Affected taxpayers

Taxpayers considered to be affected taxpayers eligible for the postponement of time to file returns, pay taxes and perform other time-sensitive acts are those taxpayers listed in Treas. Reg. § 301.7508A-1(d)(1), and include individuals who live, and businesses (including tax-exempt organizations) whose principal place of business is located, in the covered disaster area. Taxpayers not in the covered disaster area, but whose records necessary to meet a deadline listed in Treas. Reg. § 301.7508A-1(c) are in the covered disaster area, are also entitled to relief. In addition, all relief workers affiliated with a recognized government or philanthropic organization assisting in the relief activities in the covered disaster area and any individual visiting the covered disaster area who was killed or injured as a result of the disaster are entitled to relief.

Under section 7508A, the IRS gives affected taxpayers until Nov. 1, 2024, to file most tax returns (including individual, corporate, and estate and trust income tax returns; partnership returns, S corporation returns, and trust returns; estate, gift, and generation-skipping transfer tax returns; annual information returns of tax-exempt organizations; and employment and certain excise tax returns), that have either an original or extended due date occurring on or after May 10, 2024, and before Nov. 1, 2024, are granted additional time to file through Nov. 1, 2024.

Affected taxpayers that have an estimated income tax payment originally due on or after May 10, 2024, are postponed through Nov. 1, 2024, will not be subject to penalties for failure to pay estimated tax installments as long as such payments are paid on or before Nov. 1, 2024.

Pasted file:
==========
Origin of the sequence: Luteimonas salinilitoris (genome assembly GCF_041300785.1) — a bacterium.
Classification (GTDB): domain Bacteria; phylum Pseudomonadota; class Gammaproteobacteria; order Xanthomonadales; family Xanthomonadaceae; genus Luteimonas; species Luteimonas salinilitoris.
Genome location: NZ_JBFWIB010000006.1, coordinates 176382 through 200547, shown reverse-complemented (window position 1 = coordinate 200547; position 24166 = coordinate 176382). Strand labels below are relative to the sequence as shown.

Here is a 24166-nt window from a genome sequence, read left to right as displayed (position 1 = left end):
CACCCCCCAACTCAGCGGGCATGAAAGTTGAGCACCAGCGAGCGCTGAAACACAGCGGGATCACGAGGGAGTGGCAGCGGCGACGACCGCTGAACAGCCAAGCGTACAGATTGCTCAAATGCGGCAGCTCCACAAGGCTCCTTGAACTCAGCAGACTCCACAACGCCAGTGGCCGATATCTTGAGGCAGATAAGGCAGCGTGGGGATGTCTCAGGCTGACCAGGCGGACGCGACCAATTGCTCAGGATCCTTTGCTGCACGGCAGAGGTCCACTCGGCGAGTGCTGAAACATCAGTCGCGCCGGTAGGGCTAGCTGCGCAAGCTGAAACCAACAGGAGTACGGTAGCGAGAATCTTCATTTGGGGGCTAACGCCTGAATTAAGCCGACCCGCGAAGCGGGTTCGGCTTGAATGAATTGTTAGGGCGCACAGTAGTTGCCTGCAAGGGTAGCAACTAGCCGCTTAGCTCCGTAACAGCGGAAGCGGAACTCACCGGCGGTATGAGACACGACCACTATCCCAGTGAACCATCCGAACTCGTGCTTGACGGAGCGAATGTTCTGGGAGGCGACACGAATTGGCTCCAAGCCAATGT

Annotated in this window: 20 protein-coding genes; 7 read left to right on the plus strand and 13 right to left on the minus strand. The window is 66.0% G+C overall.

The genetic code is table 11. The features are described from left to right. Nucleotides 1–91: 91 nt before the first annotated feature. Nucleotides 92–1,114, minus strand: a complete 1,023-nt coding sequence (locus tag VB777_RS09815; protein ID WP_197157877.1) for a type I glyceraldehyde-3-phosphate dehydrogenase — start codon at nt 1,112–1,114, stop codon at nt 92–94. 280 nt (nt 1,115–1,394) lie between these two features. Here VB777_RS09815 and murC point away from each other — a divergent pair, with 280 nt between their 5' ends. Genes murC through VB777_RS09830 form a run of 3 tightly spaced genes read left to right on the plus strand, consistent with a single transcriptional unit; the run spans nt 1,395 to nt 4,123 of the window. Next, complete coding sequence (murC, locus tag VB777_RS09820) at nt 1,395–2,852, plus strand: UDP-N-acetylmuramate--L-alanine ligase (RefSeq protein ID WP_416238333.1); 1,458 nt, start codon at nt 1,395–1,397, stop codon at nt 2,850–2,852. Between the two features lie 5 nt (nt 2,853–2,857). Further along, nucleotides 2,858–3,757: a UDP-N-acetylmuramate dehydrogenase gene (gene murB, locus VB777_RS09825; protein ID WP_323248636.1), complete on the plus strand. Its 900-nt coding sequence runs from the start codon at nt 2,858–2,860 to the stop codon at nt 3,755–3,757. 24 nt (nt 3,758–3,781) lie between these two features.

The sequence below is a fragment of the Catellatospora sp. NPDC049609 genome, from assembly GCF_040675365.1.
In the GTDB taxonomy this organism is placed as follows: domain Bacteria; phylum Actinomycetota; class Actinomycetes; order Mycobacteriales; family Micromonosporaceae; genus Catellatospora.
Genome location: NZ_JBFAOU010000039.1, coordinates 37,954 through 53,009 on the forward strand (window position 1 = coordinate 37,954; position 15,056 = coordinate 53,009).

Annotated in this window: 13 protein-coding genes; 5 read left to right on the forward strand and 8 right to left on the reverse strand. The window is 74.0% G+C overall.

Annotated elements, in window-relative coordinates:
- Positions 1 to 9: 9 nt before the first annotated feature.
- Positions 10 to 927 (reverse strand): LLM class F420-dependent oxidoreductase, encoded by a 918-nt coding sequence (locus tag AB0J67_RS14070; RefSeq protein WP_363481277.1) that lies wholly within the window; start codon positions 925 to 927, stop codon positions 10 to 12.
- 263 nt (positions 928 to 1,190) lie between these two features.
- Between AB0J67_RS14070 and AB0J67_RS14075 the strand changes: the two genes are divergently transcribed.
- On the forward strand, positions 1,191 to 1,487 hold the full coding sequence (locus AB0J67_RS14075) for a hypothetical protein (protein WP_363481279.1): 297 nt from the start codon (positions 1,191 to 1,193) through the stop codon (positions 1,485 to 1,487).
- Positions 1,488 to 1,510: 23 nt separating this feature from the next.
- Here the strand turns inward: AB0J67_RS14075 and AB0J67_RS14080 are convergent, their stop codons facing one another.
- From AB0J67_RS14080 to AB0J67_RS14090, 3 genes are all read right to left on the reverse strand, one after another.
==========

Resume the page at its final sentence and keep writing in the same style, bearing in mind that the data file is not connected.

The IRS also gives affected taxpayers until Nov. 1, 2024, to perform other time-sensitive actions described in Treas. Reg. § 301.7508A-1(c)(1) and Rev. Proc. 2018-58, 2018-50 IRB 990 (December 10, 2018), that are due to be performed on or after May 10, 2024, and before Nov. 1, 2024, are granted additional time to file through Nov. 1, 2024.

This relief also includes the filing of Form 5500 series returns that were required to be filed on or after May 10, 2024, and before Nov. 1, 2024, are postponed through Nov. 1, 2024, in the manner described in section 8 of Rev. Proc. 2018-58. The relief described in section 17 of Rev. Proc. 2018-58, pertaining to like-kind exchanges of property, also applies to certain taxpayers who are not otherwise affected taxpayers and may include acts required to be performed before or after the period above.

Unless an act is specifically listed in Rev. Proc. 2018-58, the postponement of time to file and pay does not apply to information returns in the W-2, 1094, 1095, 1097, 1098 or 1099 series; to Forms 1042-S, 3921, 3922 or 8027; or to employment and excise tax deposits. However, penalties on deposits due on or after May 10, 2024, and before May 28, 2024, will be abated as long as the tax deposits were made by May 28, 2024.

Casualty losses